BY Michael Kidd

Rising Fuel Costs

An Unfortunate Reality

The crisis in Ukraine doesn’t appear to be ending anytime soon, and that is having consequences for us here in the United States. Fuel costs have increased and are unlikely to decrease at any point in the foreseeable future. For the average American, this means an added expense to their monthly budgets. For the shipping industry, on the other hand, these new costs represent a serious financial burden. Diesel truck engines range between 125 to 300 gallons on average. This can raise refueling costs easily into the thousands per refill.

Can Anything Be Done?

In terms of reducing the price of fuel, the simple answer is “not really.” Several solutions have been proposed, but they all come with significant drawbacks and are still likely to take time to implement. However, there are certain steps that can be taken to reduce fuel usage until a solution is found. 

Step 1: Fill The Truck

Right now, sending out a truck that is not full to capacity is throwing away money. It might have become common practice to send out trucks as soon as orders arrive in the name of speed, however, those days are done for the time being. Even if it causes a brief delay, there is nothing to be gained by sending out trucks if they are not full.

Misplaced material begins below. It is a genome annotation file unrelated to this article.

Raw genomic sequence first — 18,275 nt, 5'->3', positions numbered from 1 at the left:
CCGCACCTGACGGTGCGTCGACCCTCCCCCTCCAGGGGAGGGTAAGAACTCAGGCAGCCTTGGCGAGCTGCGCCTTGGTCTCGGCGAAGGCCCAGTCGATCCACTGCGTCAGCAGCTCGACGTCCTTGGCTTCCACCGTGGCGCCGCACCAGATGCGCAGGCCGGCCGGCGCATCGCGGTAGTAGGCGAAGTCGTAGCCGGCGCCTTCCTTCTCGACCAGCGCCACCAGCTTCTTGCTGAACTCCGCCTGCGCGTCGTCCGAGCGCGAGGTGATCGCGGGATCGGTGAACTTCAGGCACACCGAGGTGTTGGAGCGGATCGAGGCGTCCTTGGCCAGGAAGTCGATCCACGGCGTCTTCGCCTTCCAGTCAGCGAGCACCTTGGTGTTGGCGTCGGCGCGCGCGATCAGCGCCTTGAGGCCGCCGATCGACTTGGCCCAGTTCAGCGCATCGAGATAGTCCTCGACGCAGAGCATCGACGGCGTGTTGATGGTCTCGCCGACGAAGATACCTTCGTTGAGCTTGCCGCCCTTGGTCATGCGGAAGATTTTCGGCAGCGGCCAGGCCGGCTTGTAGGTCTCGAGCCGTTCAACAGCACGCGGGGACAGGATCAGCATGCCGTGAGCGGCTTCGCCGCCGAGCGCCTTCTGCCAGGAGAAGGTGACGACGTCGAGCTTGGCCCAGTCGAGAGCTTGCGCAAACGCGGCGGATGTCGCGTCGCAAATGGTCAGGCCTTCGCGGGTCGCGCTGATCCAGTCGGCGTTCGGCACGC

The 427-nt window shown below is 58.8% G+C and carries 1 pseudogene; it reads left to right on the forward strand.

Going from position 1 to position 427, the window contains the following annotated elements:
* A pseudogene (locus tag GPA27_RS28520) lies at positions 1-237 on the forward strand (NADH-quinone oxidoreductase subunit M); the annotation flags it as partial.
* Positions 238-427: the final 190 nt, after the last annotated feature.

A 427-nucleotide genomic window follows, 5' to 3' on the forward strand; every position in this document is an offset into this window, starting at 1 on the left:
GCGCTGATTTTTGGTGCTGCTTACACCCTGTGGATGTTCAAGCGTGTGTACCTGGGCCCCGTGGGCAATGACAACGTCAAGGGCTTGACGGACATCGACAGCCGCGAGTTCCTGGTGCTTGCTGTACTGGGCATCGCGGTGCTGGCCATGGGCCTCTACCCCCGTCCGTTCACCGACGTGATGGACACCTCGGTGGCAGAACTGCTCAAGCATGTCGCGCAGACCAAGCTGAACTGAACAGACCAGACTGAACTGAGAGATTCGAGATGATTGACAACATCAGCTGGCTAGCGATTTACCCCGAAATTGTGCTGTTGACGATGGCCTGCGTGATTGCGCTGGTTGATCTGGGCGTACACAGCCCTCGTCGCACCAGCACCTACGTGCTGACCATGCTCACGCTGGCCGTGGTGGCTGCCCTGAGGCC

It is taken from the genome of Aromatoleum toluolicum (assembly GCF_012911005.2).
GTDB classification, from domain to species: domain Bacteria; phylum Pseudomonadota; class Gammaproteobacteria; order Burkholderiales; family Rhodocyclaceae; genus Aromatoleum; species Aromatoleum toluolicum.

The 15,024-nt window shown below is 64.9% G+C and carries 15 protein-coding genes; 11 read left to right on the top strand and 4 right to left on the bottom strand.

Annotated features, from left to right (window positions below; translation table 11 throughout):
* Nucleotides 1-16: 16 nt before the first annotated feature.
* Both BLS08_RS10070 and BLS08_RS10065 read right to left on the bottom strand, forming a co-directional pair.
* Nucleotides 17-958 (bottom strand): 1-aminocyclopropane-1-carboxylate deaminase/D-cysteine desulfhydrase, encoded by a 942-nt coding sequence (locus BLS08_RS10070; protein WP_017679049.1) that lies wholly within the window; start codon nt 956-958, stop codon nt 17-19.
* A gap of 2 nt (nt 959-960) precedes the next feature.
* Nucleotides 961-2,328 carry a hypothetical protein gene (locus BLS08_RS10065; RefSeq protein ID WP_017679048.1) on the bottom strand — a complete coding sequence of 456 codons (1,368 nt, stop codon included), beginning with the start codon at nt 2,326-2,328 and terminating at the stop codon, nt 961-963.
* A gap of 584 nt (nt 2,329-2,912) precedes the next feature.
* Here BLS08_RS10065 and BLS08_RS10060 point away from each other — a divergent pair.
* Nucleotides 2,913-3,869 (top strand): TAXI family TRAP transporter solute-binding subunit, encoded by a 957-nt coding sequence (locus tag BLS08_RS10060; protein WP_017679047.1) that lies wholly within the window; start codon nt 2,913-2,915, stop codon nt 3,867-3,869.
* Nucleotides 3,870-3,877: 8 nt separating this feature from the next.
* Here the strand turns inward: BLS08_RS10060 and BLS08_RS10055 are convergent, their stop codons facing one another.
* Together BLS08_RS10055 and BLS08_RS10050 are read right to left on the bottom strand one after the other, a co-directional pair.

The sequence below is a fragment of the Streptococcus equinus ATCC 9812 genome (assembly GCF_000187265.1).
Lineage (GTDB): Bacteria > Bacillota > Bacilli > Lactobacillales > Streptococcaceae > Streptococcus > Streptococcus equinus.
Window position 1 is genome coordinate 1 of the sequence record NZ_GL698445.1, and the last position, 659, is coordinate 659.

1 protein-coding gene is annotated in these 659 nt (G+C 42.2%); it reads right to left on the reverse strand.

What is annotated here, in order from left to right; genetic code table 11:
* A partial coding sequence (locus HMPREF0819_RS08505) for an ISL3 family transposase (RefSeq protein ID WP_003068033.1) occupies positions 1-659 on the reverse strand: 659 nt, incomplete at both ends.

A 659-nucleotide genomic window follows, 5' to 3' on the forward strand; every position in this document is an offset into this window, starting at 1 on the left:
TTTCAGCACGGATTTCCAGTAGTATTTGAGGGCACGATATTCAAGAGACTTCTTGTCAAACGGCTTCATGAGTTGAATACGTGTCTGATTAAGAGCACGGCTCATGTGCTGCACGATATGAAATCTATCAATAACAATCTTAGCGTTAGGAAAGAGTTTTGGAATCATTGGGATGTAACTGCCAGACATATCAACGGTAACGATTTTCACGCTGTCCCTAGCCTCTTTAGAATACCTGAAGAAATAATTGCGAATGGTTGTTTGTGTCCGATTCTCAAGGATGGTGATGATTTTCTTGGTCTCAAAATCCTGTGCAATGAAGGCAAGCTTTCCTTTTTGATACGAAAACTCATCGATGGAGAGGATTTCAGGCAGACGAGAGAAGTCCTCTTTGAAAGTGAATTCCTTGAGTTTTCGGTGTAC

Step 2: Transport Locally

Shipping goods locally may not always be a viable option. That is the unfortunate truth. When it is possible, it can save you a lot of money. Locally shipped goods can be transported on smaller, more fuel-efficient vehicles in a lot of cases. Buying from local suppliers also comes with the added incentive that you’ll get to help your neighbors during these trying times.

Step 3: Don’t Use Older Vehicles

Newer vehicles are more fuel-efficient than older models. And wear and tear only exacerbates that problem. Whenever you can do so, use newer vehicles to transport goods. 

A Change?

This current fuel crisis raises a lot of questions there are currently no clear answers to. There is no telling when prices will drop, or by how much. The only thing we know for sure is that, for the moment, fuel is expensive. However, new legislation or infrastructure might be implemented to combat this problem in the near future. A change may be on the horizon. But whether it is or not, remember: we’re all in this together.

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